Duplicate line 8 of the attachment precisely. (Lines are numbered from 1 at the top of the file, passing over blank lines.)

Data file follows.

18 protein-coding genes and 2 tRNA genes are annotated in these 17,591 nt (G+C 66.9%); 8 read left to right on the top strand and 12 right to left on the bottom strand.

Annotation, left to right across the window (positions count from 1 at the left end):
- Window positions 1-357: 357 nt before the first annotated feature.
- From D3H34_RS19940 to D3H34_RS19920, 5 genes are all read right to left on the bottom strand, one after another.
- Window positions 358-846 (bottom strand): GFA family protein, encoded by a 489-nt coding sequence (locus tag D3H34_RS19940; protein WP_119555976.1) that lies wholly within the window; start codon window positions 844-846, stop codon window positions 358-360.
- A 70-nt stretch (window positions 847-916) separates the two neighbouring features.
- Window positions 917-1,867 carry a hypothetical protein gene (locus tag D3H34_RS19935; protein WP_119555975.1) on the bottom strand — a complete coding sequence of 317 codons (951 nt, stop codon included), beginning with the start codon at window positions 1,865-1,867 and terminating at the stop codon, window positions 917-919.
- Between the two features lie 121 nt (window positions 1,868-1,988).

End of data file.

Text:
- Between the two features lie 121 nt (window positions 1,868-1,988).